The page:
A Grand Slam fit for Princes

France 47 Scotland 20 Tries: Benazzi 26, Tries: Tait 40, 53 Leflamand 32 Pens: Shepherd 10, 30 Tournaire 69 Magne 75 Cons: Shepherd 40, 53 Pens: Lamaison 3, 13, 21, 42, 47, 58 Cons: Lamaison 26, 32, 69 Drop: Sadourny 40
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The Independent Online
It was a long time coming, but the Parc des Princes finally became the Parc de Triomphe yesterday as French rugby bade a Five Nations farewell to its home by glorying in the first Gallic Grand Slam ever secured there. Eighty seven years after the Championship first extended across La Manche, with an English victory at the Parc of old, the Dax band boomed, "La Marseillaise" echoed and the cockerel crowed. The French XV and the six replacements, all granted walk-on parts, took their places in the history books with appropriate record-breaking panache.

Abdel Benazzi led his side from the front, dipping his left shoulder to floor Rowen Shepherd as he charged to the first of four French tries, five minutes into the second quarter. It was a victory itself for brave Scotland that they repelled the invasion force for so long. It was to their eternal credit, too, that they fought back from 26-6 down a minute before half-time to temporary parity on the try-count after Alan Tait twice charged over the French line. Benazzi and his boys, however, finished their mission in style.

Olivier Magne, a blond bombshell Jean-Pierre Rives reincarnate, applied the coup de grace, touching down in the right corner with 10 minutes left after an irresistible sweeping move in which the entire French three-quarter line took the opportunity to display their considerable creative talents. Christophe Lamaison missed the conversion attempt, his only wayward effort in 10 kicks at goal. It was their highest points total against Scotland by a margin of 19.

It was evident that France would be unstoppable from the moment Olivier Merle charged on to the pitch, bowling over the unfortunate photographer standing in his path. The inevitable was 25 minutes in coming, France leading by three Lamaison penalties to one before Laurent Leflamand slipped the ball to Benazzi, who steamrollered Shepherd on his way to the line. The Scottish full-back and his colleagues were still recovering when the magnificent Magne, as mobile as a threequarter, broke clear in midfield and set up Leflamand for a try in the same corner six minutes later. When Jean-Luc Sadourny, who sparked that move, landed a drop goal in the penultimate minute before the break Scotland were 20 points adrift and staring humiliation in the face.

From the restart, however, Craig Chalmers hoisted a garryowen, Gregor Townsend collected and Tait charged over from close range. Shepherd's conversion made it 26-13 at the break and home fans had reason to be grateful for two more Lamaison penalties early in the second half before Tait's second in the 53rd minute.

It was lifted from the manual of the 13-man game, the one-time Widnes full-back taking a Chalmers pass at high speed and repeating his feat on his last appearance against France - two tries for Great Britain against the French rugby league team at Elland Road. He joined Keith Robertson in the record books, forming a select club of two Scots who have scored more than one try at the Parc.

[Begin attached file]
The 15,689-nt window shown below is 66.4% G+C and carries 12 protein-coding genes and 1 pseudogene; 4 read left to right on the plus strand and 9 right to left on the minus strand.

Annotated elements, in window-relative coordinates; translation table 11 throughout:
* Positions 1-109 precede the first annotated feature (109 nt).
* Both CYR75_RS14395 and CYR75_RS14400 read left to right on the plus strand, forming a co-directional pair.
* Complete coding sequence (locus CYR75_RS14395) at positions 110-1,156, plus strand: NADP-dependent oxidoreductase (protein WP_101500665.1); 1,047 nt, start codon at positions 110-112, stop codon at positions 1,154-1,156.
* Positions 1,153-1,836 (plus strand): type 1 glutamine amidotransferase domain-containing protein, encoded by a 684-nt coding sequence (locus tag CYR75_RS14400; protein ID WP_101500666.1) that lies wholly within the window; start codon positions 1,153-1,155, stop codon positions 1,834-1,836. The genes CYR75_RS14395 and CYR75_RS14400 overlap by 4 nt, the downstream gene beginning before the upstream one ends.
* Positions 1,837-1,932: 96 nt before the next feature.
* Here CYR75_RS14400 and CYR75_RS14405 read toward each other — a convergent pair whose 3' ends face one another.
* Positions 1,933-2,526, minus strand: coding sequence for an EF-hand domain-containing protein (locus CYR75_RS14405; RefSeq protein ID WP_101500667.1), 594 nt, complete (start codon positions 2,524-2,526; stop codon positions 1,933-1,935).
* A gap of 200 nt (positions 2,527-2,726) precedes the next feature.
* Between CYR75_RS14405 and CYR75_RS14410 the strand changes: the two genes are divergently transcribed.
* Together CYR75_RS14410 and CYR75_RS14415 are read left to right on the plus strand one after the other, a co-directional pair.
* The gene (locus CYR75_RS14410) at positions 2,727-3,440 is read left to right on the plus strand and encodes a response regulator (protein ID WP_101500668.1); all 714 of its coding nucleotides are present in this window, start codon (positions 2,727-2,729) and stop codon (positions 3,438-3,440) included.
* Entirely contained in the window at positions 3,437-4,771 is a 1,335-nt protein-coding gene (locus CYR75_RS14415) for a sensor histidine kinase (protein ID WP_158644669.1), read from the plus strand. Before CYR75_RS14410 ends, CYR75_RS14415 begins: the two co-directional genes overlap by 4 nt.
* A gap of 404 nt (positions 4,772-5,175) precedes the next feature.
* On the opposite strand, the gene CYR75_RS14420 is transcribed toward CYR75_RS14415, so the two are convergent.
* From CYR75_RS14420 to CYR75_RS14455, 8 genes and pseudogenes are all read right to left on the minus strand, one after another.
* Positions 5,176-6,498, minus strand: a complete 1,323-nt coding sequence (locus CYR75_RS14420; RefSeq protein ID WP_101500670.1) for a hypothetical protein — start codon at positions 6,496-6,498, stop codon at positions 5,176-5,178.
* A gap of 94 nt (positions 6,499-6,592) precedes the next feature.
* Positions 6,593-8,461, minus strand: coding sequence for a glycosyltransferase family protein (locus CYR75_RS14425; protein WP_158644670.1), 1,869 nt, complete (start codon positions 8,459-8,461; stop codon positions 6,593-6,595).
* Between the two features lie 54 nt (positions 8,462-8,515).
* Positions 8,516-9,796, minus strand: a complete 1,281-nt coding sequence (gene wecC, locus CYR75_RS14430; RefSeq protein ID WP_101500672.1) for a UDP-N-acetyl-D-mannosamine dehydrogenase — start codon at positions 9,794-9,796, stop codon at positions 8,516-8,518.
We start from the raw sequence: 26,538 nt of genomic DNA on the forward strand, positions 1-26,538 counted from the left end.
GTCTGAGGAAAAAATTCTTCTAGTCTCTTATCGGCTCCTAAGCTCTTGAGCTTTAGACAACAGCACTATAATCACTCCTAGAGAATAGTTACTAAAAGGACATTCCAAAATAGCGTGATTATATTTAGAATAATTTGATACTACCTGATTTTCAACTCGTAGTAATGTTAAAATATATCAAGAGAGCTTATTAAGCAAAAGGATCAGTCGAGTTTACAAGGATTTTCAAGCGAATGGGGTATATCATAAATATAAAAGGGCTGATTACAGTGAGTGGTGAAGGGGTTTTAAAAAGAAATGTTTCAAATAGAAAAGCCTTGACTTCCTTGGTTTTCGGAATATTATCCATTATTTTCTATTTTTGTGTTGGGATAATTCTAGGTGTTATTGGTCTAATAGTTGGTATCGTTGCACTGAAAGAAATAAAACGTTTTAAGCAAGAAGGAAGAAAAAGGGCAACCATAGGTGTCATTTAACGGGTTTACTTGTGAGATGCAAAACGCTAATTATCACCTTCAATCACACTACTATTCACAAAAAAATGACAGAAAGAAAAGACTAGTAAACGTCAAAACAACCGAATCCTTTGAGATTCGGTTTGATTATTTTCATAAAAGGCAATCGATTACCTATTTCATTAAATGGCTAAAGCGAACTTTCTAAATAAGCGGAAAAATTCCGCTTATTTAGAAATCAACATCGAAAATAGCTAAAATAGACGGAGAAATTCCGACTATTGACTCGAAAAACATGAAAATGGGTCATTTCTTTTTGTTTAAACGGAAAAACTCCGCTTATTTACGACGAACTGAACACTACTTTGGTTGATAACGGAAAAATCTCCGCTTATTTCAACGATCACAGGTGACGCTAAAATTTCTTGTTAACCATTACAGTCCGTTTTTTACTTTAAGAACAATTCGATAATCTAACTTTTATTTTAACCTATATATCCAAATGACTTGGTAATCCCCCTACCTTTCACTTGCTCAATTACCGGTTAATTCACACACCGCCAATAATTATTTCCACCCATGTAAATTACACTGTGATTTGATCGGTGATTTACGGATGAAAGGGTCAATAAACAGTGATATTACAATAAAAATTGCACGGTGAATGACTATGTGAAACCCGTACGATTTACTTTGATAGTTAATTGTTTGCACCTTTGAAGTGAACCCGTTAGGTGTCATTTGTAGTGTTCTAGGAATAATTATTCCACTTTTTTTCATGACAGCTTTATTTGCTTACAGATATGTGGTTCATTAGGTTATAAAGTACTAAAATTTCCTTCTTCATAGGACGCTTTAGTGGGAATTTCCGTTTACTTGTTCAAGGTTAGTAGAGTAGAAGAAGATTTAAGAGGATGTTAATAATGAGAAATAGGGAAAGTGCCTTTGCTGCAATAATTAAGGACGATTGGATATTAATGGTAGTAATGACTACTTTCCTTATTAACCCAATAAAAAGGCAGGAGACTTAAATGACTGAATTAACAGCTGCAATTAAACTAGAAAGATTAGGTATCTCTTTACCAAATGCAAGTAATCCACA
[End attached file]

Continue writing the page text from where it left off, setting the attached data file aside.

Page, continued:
But the Caledonian capitulation quickly followed. Chalmers departed to spend the night in hospital with concussion and possible neck damage after a high tackle by Stephane Glas which could prompt a request for disciplinary punishment. Then came the grand finale. The prop Franck Tournaire bludgeoned his way to a close-range try 10 minutes from time and Magne raised the rafters with his score five minutes later.

As Benazzi collected the Championship trophy and the patrons of the Parc stood for a 10-minute standing ovation, Jean-Claude Skrela and his coaching assistant Pierre Villepreux could bask in the glory of a hard-earned place in French sporting history. They took their squad into the Championship on the back of two try-less home defeats against South Africa and have triumphed with virtually a new team. Only five of those who lined up yesterday were in the losing side on the final day last year at the Arms Park. Twenty-seven players have been required for this season, the highest number since 1968 when Villepreux himself was among the 27 who featured in the first Gallic Grand Slam campaign.

All 27 of the fifth French Grand Slammers earned the laurels, and the champagne with which they were showered. It was probably a good thing that Benazzi, true to his Muslim faith, was on Perrier only. With a clear head this morning and a clear memory in store, the giant who led French rugby into the history books will be drinking in the celebrations for years to come.

France: J-L Sadourny (Colomiers); L Leflamand (Bourgoin), C Lamaison (Brive), S Glas (Bourgoin), D Venditti (Brive); D Aucagne (Pau), G Accoceberry (Begles-Bordeaux); D Casadei (Brive), M Dal Maso (Agen), F Tournaire (Narbonne),O Merle (Montferrand), H Miorin (Toulouse), A Bennazi (Agen, capt), F Pelous, O Magne (both Dax). Replacements: R Castel (Beziers) for H Miorin, 49; J-L Jordana (Toulouse) for Tournaire 72; M de Rougemont (Toulon) for Dal Maso, 73; P Bondouy (Narbonne) for Leflamand, 74; U Mola (Dax) for Venditti, 74; P Carbonneau (Brive) for Accoceberry, 76.

Scotland: R Shepherd (Melrose); T Stanger (Hawick), A Tait (Newcastle), G Townsend (Northampton), K Logan (Wasps); C Chalmers, B Redpath (both Melrose); T Smith (Watsonians), G Ellis (Currie), M Stewart (Northampton), G Weir (Newcastle), A Reed (Wasps), R Wainwright (Watsonians, capt), P Walton (Newcastle), I Smith (Moseley). Replacements: D Cronin (Wasps) for Walton, 22; D Hodge (Watsonians) for Chalmers, 51; C Glasgow (Heriot's FP) for Tait, 62.

Referee: E Morrison (England).